Also, if you have an opinion, your photographer might get lazy and just collaborate with you. Aren’t you paying your photographer to make magic happen? You shouldn’t have to spoon-feed him. He’s the expert. If you are too involved, then all of a sudden your photos are specific to you and your uniqueness. If you have absolutely nothing to offer, you can effectively entrust your entire career to a practical stranger who clearly knows you better than you know yourself. Do the right thing.
Don’t speak. The best way to ensure that you don’t sabotage your photoshoot is to keep your mouth shut. No photographer likes a two sided conversation—especially one that involves opinions (see above). Stop distracting your photographer. He’s there to document your face (it’s a headshot). If you have a conversation that involves more that one word answers, there’s a pretty strong chance that your charisma and unique spirit might overpower your photos. You might make yourself vulnerable and accessible and that will really mess things up.
If you actively carry a conversation during your shoot, you run the risk of being interesting. and if the photographer finds you interesting, he may be inspired to capture your uniqueness visually. Keep it simple. Don’t share your goals. Don’t answer any questions. Don’t show interest in anything! Talking is overrated. That’s why text messaging exists. You’re first goal is to stay strong and stay silent.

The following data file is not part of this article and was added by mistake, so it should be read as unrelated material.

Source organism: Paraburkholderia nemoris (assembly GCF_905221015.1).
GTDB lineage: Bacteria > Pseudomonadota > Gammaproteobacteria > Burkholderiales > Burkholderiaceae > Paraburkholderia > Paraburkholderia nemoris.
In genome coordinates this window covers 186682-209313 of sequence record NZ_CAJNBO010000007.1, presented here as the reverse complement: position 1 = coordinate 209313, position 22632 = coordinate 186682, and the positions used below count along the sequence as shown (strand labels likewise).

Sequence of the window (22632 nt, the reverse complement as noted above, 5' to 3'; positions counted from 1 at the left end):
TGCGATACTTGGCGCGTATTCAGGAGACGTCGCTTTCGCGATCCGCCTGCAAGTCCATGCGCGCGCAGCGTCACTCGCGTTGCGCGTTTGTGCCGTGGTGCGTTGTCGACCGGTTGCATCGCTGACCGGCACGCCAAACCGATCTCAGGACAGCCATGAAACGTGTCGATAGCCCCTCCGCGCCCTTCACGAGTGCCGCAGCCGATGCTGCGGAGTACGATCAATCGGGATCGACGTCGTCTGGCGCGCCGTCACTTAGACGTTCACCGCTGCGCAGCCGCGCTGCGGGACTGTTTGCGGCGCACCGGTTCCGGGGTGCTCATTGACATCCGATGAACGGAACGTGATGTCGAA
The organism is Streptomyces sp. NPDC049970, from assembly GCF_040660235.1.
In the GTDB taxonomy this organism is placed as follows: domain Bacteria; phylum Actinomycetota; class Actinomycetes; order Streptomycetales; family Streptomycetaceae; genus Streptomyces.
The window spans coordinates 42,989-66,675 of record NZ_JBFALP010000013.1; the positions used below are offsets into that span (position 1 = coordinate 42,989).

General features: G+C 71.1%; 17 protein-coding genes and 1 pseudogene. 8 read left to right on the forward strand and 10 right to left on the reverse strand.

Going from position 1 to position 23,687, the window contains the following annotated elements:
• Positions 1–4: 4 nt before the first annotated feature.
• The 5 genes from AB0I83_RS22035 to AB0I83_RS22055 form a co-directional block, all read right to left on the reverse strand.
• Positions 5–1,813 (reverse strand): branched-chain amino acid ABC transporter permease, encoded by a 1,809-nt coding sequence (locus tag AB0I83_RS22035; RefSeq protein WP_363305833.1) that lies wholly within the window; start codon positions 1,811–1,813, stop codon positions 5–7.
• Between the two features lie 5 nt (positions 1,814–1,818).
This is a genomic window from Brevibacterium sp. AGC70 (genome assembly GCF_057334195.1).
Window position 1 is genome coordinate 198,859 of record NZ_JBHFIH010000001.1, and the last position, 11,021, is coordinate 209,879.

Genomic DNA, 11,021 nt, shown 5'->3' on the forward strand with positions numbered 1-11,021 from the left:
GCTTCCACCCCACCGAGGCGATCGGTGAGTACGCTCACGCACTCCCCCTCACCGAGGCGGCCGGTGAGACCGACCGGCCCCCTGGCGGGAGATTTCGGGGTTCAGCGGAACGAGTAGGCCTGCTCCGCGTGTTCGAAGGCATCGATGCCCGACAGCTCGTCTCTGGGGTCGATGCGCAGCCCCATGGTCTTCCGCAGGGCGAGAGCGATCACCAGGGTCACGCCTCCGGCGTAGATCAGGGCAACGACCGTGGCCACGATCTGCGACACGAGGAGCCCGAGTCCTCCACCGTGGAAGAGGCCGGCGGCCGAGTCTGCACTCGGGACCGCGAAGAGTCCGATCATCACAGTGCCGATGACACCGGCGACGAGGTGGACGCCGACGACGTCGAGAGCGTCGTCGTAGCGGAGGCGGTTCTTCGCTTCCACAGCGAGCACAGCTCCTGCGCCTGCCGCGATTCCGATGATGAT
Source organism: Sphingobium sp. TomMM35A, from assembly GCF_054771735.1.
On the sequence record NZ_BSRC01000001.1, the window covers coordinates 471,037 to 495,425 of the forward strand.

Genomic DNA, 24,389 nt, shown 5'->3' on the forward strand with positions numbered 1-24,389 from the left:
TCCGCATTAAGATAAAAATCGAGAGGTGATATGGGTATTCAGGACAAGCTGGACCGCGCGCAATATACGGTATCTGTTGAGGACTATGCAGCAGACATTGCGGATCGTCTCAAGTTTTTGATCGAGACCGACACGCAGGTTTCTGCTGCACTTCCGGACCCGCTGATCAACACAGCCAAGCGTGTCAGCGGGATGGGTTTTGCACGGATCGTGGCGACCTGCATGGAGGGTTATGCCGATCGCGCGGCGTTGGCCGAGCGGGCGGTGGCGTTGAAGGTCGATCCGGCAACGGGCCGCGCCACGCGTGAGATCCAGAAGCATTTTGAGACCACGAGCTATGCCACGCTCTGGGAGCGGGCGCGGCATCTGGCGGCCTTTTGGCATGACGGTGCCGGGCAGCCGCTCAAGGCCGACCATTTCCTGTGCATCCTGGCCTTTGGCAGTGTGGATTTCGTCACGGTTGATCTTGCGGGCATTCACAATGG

Don’t take direction. If you shoot with an experienced photographer, chances are he’s been doing it long enough to think he’s some sort of expert on the subject. He probably fancies himself a director. If you really want to bring it home, ignore any suggestions and do you’re own thing. He’ll want to find your angles, give you objectives, coax emotion, but you’ve taken a million selfies, so you know you. Your photographer is a button pusher at best, and sometimes he needs to be reminded. This is not a collaborative art. You’re the MVP of your career. Remember: There is no “U” in “teamwork.”
Don’t be present. We all know that conversation and intimacy can be scary. And when you’r scared, you’re not yourself. Don’t let that alter ego be captured. Distract yourself and don’t stay in the moment. The easiest way to do this is to keep your phone close by. When the photographer is setting up lights or adjusting your clothing or your hair or even just talking to you, it’s the perfect time to grab your phone and check out your likes on Instagram. This sort of self validation will really give you confidence when you need it most. If you have time, answer those texts from your mother asking how the shoot went. Won’t she be surprised by your speedy response? Give yourself the greatest gift—a lack of presence.
There are other ways to ruin your photoshoot, but these are the big ones. Try to observe a couple (if not all) of them to really chip away at the quality of your headshots until they reach that mediocre/sub-par level. If Hollywood continues it’s trend toward the celebration of average, you don’t want to miss your chance to ride that gravy train because you decided you needed some kick-ass headshots. Stop trying so hard. It’s all luck anyway. Isn’t it?